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PFWG comments on User Interface Security Directives for Content Security Policy

From: Michael Cooper <cooper@w3.org>
Date: Thu, 19 Jun 2014 09:19:30 -0400
Message-ID: <53A2E362.8030702@w3.org>
To: public-webappsec@w3.org
CC: WAI Liaison <wai-liaison@w3.org>
Below are comments from the WAI Protocols and Formats Working Group on 
User Interface Security Directives for Content Security Policy 
http://www.w3.org/TR/2014/WD-UISecurity-20140318/.

 1. We note that there are RFC2119 MUST statements in sections marked as
    informative. This is confusing for implementation requirements and
    review. Please ensure that all sections that have RFC2119 MUST
    statements are in normative sections.
 2. We welcome the section 14.1 on assistive technologies. However, we
    do think the section is clear enough as written. More detail, and
    perhaps some examples, would be welcome. Some specific questions we
    had, that we didn't now how to answer based on what was present in
    the section, include:
      * Would an app using UI Security Directives be able to be operated
        by a cloud-based screen reader, such as Web Anywhere, which
        wraps a frame around all content it reads?
        http://webanywhere.cs.washington.edu/
      * Will the input protection heuristic work when a screen
        magnifier, such as Windows Magnifier or ZoomText is running on
        the machine?
      * How will browser zooming impact the input protection heuristic? 
        What if the zoom occurs during the user interaction?
      * Some assistive technology simulates mouse actions.  How will
        this impact UI Event Handling?
      * Some assistive technology simulates user actions via platform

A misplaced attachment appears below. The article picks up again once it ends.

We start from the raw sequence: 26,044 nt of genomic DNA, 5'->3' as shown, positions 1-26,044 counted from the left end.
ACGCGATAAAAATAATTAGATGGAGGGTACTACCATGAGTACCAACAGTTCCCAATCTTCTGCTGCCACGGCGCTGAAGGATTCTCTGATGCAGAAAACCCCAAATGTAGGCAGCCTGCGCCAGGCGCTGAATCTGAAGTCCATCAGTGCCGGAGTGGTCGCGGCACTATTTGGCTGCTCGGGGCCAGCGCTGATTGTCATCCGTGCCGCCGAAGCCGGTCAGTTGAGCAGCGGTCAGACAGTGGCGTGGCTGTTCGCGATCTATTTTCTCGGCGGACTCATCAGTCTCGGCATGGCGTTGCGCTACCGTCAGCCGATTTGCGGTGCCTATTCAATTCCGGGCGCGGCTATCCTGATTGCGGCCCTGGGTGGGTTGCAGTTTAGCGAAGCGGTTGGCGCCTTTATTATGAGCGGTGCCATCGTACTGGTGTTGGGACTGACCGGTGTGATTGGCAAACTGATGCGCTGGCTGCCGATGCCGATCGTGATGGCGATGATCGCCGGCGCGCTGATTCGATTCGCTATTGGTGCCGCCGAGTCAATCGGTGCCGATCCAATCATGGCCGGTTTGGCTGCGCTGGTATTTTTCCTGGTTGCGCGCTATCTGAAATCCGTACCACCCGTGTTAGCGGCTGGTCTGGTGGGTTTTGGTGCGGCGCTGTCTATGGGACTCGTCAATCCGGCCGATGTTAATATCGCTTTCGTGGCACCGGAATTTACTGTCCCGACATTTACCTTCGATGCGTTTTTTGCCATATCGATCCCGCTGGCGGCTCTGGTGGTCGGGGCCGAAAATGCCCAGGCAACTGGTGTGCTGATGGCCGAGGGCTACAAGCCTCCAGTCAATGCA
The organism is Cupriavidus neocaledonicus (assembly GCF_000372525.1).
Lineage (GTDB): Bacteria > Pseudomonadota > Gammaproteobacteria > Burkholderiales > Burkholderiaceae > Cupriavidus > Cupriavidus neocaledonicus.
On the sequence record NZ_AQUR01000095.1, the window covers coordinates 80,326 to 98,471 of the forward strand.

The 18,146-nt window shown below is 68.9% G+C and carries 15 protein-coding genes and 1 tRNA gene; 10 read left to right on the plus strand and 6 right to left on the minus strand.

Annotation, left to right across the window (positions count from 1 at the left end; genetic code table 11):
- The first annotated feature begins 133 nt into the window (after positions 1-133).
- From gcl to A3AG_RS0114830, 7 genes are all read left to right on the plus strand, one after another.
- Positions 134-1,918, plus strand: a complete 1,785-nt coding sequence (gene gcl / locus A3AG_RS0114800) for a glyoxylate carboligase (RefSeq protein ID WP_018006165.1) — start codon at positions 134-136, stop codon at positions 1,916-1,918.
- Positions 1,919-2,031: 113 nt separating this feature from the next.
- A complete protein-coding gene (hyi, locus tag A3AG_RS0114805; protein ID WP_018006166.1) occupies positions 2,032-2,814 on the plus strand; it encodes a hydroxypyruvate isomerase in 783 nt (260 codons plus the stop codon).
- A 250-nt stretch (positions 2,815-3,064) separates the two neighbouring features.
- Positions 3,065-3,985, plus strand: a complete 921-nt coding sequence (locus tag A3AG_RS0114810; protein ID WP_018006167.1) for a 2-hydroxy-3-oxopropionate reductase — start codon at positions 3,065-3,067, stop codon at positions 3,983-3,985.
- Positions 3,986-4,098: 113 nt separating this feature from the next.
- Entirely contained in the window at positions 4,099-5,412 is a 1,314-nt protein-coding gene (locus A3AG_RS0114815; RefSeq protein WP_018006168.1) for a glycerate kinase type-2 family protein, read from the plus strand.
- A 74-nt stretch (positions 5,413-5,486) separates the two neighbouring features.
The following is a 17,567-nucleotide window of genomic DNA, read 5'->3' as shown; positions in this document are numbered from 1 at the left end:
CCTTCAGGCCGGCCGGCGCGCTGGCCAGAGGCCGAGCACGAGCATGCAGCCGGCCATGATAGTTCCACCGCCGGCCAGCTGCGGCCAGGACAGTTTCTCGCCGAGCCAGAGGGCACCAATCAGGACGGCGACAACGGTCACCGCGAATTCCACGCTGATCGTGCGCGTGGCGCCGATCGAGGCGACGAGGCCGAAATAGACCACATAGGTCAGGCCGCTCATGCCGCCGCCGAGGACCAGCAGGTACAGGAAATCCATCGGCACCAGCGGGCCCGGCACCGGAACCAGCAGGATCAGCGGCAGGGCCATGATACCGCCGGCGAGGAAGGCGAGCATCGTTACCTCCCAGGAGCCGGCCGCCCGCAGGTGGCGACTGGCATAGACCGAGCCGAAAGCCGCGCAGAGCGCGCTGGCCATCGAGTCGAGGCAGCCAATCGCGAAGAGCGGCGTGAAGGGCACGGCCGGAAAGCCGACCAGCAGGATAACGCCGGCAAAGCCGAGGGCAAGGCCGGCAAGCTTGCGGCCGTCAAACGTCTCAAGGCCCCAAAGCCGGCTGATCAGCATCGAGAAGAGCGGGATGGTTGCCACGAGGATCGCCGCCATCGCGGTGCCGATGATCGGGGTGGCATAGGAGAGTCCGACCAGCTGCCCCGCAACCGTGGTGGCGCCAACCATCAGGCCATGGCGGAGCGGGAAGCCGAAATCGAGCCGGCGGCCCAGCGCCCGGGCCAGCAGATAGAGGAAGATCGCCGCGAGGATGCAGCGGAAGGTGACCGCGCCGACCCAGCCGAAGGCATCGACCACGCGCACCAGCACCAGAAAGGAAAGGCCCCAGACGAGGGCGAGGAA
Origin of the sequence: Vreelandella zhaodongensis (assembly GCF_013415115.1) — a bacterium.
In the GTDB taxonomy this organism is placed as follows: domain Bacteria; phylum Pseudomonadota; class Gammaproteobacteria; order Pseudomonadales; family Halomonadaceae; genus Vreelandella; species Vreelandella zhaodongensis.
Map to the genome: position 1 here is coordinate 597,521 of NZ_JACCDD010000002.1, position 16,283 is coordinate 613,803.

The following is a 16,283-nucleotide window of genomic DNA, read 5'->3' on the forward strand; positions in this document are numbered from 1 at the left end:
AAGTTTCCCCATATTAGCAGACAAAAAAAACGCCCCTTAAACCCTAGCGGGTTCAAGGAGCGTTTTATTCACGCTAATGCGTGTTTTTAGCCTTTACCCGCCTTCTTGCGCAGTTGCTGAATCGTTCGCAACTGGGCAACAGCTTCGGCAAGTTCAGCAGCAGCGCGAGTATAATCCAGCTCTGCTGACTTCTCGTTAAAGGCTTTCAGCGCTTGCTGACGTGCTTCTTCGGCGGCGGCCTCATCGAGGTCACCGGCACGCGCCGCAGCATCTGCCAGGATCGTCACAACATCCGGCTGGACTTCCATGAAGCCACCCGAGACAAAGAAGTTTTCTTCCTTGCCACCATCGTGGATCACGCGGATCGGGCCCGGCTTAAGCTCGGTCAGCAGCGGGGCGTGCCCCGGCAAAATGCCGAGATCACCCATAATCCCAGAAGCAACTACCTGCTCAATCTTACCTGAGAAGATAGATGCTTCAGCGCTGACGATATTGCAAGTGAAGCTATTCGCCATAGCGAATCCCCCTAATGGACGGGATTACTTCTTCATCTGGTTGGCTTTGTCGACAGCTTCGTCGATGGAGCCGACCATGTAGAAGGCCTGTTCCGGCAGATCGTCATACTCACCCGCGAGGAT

accessibility APIs.  How will this impact UI Event Handling?
      * Some assistive technology simulates user actions via the DOM. 
        How will this impact UI Event Handling?
 3. In the same section 14.1, we request that the statement "User agents
    SHOULD provide a means ..." be changed to MUST and add a sentence at
    the end "The mechanism for manually disable enforcement of the Input
    Protection Heuristic MUST be operable by assistive technolgies and
    by people with cognitive disabilities who are able to understand the
    security risk."
 4. In Section 15 we request addition of the paragraph "Mechanisms for
    CAPTCHA and user verification should include options for people with
    different disabilities, including cognitive disabilities, people
    with impaired visual and auditory discrimination skills, and for
    different modalities. For example, if CAPTCHA or user verification 
    require biometrics, a choice should be offered of what biometrics to
    use, as people with different disabilities may be unable to use one
    or more specific  biometric mechanisms. Further, when two step
    verification procedures are used, any time limit is problem and it
    should not be dependent on the user's short term memory or on the
    user's ability to copy accurately. See <a
    href="http://www.w3.org/TR/turingtest/">Inaccessibility of
    CAPTCHA</a> for more information about accessible CAPTCHA."
Received on Thursday, 19 June 2014 13:19:33 UTC

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